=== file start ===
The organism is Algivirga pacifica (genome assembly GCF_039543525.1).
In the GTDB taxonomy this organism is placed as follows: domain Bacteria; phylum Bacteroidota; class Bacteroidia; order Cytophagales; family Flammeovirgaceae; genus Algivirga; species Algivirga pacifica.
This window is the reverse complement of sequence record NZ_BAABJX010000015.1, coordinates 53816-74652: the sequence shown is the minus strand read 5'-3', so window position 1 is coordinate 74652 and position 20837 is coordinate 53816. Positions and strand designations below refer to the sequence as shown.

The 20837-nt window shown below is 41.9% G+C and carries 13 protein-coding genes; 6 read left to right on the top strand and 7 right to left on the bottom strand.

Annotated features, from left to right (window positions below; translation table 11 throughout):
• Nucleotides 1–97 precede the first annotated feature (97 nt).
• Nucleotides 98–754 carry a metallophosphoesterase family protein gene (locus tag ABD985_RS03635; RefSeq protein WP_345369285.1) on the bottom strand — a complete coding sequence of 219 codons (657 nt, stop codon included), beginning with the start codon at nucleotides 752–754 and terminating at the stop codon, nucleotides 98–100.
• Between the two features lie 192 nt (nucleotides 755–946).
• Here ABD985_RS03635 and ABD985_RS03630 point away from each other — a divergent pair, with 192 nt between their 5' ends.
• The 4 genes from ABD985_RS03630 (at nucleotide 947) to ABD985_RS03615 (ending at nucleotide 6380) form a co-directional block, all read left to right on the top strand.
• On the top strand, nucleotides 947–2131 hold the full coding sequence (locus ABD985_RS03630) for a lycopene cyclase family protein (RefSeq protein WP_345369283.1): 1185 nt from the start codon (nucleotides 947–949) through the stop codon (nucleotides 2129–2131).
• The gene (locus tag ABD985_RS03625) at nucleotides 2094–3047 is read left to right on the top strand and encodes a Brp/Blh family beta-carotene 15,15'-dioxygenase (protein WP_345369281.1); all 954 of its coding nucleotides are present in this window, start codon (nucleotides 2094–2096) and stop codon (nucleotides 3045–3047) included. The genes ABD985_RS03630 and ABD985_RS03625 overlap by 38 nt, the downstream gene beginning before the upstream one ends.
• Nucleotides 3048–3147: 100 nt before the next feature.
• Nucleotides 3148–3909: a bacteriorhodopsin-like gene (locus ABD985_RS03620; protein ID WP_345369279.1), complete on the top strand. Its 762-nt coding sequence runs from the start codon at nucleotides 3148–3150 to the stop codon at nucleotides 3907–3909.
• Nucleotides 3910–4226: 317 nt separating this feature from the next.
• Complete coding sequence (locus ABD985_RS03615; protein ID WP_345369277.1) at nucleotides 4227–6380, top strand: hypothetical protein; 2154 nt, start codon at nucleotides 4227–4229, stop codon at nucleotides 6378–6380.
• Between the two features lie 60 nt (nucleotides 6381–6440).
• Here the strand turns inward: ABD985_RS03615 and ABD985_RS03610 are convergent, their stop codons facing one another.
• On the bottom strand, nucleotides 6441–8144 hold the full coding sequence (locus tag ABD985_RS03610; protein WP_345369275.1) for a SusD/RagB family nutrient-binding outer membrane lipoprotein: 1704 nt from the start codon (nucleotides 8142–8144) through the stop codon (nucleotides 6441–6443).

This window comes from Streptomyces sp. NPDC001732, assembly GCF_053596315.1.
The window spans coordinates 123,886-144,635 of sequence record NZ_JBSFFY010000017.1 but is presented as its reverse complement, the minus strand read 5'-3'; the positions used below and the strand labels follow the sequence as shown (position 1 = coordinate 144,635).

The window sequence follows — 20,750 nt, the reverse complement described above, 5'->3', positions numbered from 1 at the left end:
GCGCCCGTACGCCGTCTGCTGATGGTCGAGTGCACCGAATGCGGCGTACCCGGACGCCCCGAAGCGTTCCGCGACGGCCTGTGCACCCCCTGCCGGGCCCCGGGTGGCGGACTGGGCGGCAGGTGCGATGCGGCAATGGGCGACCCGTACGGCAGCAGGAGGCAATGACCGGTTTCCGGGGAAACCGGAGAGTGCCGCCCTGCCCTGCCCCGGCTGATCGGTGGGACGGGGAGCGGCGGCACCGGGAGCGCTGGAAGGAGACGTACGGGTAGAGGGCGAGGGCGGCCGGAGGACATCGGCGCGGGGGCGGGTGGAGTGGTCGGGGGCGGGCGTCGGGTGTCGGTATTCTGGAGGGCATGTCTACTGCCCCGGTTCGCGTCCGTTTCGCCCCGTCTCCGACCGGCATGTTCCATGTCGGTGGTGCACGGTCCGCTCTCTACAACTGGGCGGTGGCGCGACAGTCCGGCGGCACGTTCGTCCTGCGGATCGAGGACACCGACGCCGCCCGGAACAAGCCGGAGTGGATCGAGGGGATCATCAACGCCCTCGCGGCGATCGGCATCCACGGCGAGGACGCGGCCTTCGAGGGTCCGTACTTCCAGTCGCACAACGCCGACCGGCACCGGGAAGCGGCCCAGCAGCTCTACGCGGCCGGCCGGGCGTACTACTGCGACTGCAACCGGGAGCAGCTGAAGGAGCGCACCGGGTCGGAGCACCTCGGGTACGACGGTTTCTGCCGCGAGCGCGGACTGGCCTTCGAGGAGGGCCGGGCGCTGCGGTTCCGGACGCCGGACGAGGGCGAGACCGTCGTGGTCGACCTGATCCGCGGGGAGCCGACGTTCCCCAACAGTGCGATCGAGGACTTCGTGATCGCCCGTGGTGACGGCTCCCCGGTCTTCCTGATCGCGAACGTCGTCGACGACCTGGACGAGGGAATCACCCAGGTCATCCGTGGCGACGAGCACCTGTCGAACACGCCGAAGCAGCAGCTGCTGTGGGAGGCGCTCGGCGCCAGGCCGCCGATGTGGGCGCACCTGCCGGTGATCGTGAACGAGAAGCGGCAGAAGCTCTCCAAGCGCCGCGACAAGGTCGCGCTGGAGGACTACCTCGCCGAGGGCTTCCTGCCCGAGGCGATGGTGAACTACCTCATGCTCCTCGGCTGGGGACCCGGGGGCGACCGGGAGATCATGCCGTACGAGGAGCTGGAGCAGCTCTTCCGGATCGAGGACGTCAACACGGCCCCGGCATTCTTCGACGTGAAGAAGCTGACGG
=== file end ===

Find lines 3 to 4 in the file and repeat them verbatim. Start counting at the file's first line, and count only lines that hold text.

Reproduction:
This window is the reverse complement of sequence record NZ_BAABJX010000015.1, coordinates 53816-74652: the sequence shown is the minus strand read 5'-3', so window position 1 is coordinate 74652 and position 20837 is coordinate 53816. Positions and strand designations below refer to the sequence as shown.

The 20837-nt window shown below is 41.9% G+C and carries 13 protein-coding genes; 6 read left to right on the top strand and 7 right to left on the bottom strand.